skull

You know, that word felt like a slap in the face. I don’t think I fully expected to hear the word, and although it didn’t change the diagnosis at all, it still stung. My mother’s initial reaction was, “Well…at least I have life insurance.” I reassured her that this wasn’t a death sentence (yet), but now after thinking about it for a day, I completely understand her reaction. It *does* feel like a death sentence. We watched one of my grandmothers die from Alzheimer’s and it was absolutely horrific. She could no longer talk by the end and was literally a shell of the woman she once was. And maybe that was what Mom was thinking about.

But the doctor said to my mother, “Don’t just give up on life because what I told you.” The doctor often sees patients just shrug and say, “Well, that’s that. I’m doomed,” which is basically what Mom’s initial reaction said, too. The doctor said that if she works hard and kicks and screams, she can at least maintain her cognitive health as it is now.

Mom’s posture changed when the doctor said this last bit to her. Mom said that she could do this. She’ll work hard. And if there is one thing just about anyone who knows my mother will tell you, is that she is a damn hard worker. But…usually that hard work has been for other people. I can only hope that through our efforts to encourage her by playing card games and doing puzzles with her, Mom will step up and fight for the memories she has left.

I’ll be honest and say that I don’t have much hope. I know my mother and I know she won’t quit smoking. I think she’ll take her medication and I think she will try to do some mental exercising, but I think part of her has given up.

I hope I’m wrong. I hope Mom’s mind stays on an even keel for a while and I get to have her for a while longer. I hope she works her brain so much she kicks my butt at UNO. She’s been known to surprise all of us a time or two, particularly when it comes to her health. And now I’m hoping for at least one more surprise from her.

Here’s to hoping.

And hard work.

And a cure.

Becoming My Mother

motherdaughterThere’s no doubt I am a lot like my mother. We look alike in some ways, have many of the same mannerisms, same obsession about making things neat, same love of vanilla ice cream. As I watch my mother’s mind deteriorate, I can’t help but wonder if we will also share the same fate.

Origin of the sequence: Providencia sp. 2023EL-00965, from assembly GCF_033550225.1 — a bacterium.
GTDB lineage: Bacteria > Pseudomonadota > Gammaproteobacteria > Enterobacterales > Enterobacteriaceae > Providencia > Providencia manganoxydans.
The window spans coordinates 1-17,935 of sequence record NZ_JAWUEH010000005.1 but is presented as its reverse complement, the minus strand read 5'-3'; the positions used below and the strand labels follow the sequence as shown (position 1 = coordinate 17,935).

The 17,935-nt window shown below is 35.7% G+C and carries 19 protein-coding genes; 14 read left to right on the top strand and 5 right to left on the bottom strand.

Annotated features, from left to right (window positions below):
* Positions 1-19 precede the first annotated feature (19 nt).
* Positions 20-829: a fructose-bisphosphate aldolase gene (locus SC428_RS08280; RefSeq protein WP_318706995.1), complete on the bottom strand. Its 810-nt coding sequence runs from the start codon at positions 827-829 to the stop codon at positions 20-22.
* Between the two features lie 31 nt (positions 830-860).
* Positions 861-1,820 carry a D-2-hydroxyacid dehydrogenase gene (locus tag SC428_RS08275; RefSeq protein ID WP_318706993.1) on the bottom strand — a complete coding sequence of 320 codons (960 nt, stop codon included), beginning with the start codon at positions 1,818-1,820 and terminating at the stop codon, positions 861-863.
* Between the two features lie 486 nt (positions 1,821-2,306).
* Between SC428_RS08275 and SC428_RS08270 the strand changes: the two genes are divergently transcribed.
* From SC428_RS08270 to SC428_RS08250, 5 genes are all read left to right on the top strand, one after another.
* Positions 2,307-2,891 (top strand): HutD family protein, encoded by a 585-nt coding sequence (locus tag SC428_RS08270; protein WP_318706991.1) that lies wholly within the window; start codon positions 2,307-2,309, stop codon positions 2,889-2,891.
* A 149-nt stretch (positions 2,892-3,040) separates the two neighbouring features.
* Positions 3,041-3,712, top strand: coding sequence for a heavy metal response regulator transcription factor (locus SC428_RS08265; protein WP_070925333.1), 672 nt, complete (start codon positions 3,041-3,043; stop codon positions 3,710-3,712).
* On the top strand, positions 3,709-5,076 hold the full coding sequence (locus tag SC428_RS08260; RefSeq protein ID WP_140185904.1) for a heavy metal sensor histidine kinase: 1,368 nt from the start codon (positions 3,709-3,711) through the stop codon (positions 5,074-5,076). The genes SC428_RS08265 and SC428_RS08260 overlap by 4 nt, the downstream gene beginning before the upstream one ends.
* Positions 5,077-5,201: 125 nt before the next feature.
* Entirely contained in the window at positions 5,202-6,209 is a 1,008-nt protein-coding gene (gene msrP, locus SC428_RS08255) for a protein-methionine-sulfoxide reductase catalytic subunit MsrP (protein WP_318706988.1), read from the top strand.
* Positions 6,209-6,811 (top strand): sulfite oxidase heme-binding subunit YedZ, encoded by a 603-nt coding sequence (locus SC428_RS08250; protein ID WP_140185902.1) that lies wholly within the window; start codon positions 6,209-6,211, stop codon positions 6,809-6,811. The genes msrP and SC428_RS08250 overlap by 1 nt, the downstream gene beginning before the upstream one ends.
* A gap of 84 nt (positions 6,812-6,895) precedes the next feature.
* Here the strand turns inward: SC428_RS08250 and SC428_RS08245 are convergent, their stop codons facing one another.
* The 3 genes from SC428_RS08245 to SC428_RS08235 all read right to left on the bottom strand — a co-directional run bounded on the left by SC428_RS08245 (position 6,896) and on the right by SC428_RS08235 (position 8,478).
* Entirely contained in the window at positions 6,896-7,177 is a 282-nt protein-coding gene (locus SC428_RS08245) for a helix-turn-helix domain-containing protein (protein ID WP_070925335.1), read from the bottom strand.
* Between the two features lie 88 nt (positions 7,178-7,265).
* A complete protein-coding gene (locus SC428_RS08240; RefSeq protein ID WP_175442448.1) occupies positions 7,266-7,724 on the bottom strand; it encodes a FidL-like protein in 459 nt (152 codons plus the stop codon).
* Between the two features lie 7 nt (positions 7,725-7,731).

I’ve been thinking about this a lot lately, particularly in the last month when my husband found my vitamins in the refrigerator. I’ve also had more of those moments when I just cannot grasp that one word I’m looking for. Do you know what I mean? You’re having a conversation with someone and all of a sudden you draw a blank on that one specific word. You haven’t lost the thread of the conversation (yet) but you can’t think of that one friggin’ word.

I often find myself in this situation when it comes to naming actors. I’ll be talking with a library patron about a particular movie and if I can’t remember the actor’s name, I start googling the other film titles I can remember just to narrow down the possible name. It drives me bananas!

And then on Friday, I got this weird vision impairment thing for a few minutes and it made me stop and think, “Shit. Do I need to go to a neurologist, too, and find out if my brain is already going wacky?” Maybe. Maybe I need to be a little cautious and make sure I’m ok. And maybe I’m just freaking out about my mom and worried that I’m following down the same exact path she did.

My sister and I often talk about how doomed we are. On nearly every branch of our family tree, a female member had dementia or Alzheimer’s disease–both of our grandmothers, at least one of our great grandmothers, and all three of our aunts. This past weekend there was an incident with my mom, and I asked my sister, “Is this what will happen to us?”

Not only is it frightening to watch my mother go through this horrible decline of her mental and physical health, but to think that my sister and I may have to go through it, too. Will my son be on the other end of the phone line, listening to me cry in confusion and frustration, just like I listened to my mother? Will he have to take me to my doctor’s appointments and tell them what is really going on in my life, because I have no memory of what happened the day before?  The thought of putting him through all of that gives me a belly ache. And yet, I am already turning to my 8-year-old son and saying, “Bri, what’s the name of that song? You know, the one with the guy that loves the girl?”

I can only hope that in the future, I’ll realize my decline, realize that I could harm myself or someone else. Having someone tell you that your memory is getting worse, doesn’t always do the trick. It makes you want to prove them wrong. Admitting that your mind isn’t what it used to be is a *very* difficult thing to do, and when you fear losing your independence, it’s nearly impossible. I can only hope that I’ll have the courage to admit to myself and to others when my mind is failing, and get help before I lose my chance to make my own choices.

This is what I fear for my mother. I want her to still be able to make whatever choices she wants to, to make her life her own. But things are getting more and more difficult and I feel like her time is running out to make those choices. We had several conversations in the past and papers have been signed, but not everything has been said. There are still things to be done and decisions to be made.

But…not yet.